TCU already has an exciting dynamic dual-threat quarterback in Trevone Boykin. If Robinson continues developing on his current track, some day, he could be just as good, if not better than the team’s current star signal-caller.

College Football Recruiting Roundup: 5-26-15

College Football Recruiting

The college football recruiting roundup gives you the day’s most important college football recruiting news and links.

Here are today’s most important college football recruiting stories.

Tom Herman’s “Houston Takeover” Has Officially Begun

College Football

Tom Herman’s first ever recruiting class as head coach at Houston was a rather underwhelming haul of talent. The Cougars landed just 21 signees for a 2015 class which ranked just 91st overall in the nation in 247Sports’ composite class power ranking.

The fact that Herman was unable to put together a highly ranked 2015 class isn’t surprising, considering he had just a little over two months between the time he was hired and National Signing Day.

Fortunately for new coaches, the pressure to produce a great recruiting class doesn’t come until after they’ve spent a full year in the recruiting cycle at their new school. Cougars fans will be expecting Herman to deliver a much more heralded class in 2016, especially given the former Ohio State offensive coordinator’s reputation for being an ace recruiter during his days in Columbus.

Though National Signing Day isn’t for another eight months, the new Cougars coaching staff has already begun assembling its 2016 class. Houston currently has commitments from five 2016 prospects but there are two players in particular who stand out not just because of their talent, but because of what they represent.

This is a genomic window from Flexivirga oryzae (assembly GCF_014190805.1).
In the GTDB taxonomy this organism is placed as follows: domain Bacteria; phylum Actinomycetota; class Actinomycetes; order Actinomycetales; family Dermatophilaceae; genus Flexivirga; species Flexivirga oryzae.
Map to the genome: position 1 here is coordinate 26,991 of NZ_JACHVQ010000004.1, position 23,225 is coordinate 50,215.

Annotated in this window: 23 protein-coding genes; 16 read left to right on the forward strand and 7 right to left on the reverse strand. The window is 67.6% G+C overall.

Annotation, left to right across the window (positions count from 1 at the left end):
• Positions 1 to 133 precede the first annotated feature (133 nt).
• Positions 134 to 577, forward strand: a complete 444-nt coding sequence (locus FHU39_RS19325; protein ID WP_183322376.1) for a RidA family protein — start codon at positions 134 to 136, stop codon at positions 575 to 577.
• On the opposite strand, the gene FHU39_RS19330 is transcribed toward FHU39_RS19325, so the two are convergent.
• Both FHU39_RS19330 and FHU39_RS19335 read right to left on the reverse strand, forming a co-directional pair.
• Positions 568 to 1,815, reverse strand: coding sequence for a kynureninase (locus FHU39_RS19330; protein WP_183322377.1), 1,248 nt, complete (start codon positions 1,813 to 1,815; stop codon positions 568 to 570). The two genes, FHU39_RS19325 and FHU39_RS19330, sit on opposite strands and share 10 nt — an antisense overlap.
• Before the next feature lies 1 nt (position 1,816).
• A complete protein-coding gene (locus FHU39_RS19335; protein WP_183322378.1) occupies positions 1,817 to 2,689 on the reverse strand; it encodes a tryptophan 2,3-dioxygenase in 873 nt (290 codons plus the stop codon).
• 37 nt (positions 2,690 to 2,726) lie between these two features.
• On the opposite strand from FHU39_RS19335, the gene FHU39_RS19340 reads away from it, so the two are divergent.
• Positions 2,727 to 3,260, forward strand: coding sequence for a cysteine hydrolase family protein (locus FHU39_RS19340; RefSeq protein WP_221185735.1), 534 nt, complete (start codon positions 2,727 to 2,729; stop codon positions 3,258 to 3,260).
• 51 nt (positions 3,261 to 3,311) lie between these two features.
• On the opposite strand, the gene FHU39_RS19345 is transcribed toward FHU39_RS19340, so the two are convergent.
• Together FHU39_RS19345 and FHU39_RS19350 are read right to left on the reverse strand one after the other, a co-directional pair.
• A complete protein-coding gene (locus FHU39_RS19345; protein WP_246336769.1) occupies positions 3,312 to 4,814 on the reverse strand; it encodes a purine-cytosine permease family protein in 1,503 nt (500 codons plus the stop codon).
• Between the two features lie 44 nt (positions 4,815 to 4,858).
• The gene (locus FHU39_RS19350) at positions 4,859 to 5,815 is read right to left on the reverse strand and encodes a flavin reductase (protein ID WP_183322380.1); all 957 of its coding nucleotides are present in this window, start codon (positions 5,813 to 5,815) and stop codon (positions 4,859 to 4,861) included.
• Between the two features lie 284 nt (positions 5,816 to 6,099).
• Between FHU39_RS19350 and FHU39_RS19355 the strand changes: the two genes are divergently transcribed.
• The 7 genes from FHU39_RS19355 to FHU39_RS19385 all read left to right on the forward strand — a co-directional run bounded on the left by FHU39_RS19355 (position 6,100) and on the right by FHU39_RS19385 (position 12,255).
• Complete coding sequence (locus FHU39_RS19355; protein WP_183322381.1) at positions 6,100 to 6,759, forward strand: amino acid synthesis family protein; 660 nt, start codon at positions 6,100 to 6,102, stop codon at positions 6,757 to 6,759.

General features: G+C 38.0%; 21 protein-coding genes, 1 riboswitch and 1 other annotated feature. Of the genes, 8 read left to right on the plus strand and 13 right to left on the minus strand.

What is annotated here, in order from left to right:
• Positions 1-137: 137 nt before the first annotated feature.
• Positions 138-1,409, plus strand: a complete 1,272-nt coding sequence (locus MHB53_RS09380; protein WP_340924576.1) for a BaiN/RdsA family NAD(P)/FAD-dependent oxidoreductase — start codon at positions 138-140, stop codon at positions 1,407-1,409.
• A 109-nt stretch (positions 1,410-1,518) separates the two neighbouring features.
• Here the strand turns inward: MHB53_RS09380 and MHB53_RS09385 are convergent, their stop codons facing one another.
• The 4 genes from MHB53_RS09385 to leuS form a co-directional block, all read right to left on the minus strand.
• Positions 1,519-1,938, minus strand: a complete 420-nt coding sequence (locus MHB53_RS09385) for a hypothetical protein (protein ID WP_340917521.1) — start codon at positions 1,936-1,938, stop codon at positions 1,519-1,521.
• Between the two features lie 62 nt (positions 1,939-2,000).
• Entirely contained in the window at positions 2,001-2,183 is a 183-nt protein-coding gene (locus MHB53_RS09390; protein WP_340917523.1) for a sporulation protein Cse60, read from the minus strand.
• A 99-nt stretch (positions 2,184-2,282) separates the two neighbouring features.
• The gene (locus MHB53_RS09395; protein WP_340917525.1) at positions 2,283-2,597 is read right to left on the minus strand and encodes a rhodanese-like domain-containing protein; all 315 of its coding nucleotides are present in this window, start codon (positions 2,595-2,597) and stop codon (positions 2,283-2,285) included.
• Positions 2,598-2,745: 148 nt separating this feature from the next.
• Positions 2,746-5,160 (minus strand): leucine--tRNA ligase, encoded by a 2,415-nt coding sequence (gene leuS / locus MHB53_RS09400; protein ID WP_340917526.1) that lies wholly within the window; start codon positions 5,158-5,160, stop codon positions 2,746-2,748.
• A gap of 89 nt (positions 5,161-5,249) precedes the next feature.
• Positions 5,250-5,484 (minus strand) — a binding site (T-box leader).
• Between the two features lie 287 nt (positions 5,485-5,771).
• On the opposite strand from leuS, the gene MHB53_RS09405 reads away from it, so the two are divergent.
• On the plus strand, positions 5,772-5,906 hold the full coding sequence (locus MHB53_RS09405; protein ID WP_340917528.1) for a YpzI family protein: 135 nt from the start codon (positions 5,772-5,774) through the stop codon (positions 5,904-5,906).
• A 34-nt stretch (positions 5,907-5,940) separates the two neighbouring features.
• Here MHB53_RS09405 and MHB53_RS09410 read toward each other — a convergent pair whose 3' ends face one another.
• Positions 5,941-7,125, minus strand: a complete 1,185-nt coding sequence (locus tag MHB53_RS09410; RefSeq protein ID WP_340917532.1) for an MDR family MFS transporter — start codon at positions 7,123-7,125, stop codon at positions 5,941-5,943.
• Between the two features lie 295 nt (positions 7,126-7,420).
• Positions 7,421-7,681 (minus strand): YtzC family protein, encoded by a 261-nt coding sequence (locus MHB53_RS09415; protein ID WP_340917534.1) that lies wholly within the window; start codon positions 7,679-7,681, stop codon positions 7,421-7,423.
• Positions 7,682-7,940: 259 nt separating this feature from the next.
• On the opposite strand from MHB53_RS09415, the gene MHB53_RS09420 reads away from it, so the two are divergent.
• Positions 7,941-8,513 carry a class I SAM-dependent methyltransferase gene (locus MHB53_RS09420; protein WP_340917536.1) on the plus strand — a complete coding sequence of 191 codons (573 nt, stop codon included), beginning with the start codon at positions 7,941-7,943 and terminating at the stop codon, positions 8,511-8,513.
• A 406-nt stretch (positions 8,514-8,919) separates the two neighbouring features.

5-star DT Ed Oliver and 4-star DT Jordan Elliott are the latest additions to the team’s 2016 class. The highly touted tackles are two of the most lauded high school players to ever commit to the Cougars. They also both happen to be Houston natives. Oliver plays for Westfield High School, while Elliott suits up for Westside High School.

Their commitments to the program aren’t set in stone just yet. With so much time left in the recruiting process before players sign a letter of intent, big-name programs will surely continue trying to poach both of them before National Signing Day. Still, their current pledges represent a culture shift as well as a change in attitude for a team that has been mired in mediocrity since the departure of Kevin Sumlin after the 2011 season.

Both Oliver and Elliott chose Houston over offers from much more prestigious programs such as Alabama, LSU, Oklahoma and Texas. That shows that Herman and his staff are prepared to go toe-to-toe with power programs in recruiting battles for top-tier talent. More importantly, though, it shows that the new staff realizes that keeping homegrown talent in Houston is a key factor to the program’s overall recruiting success.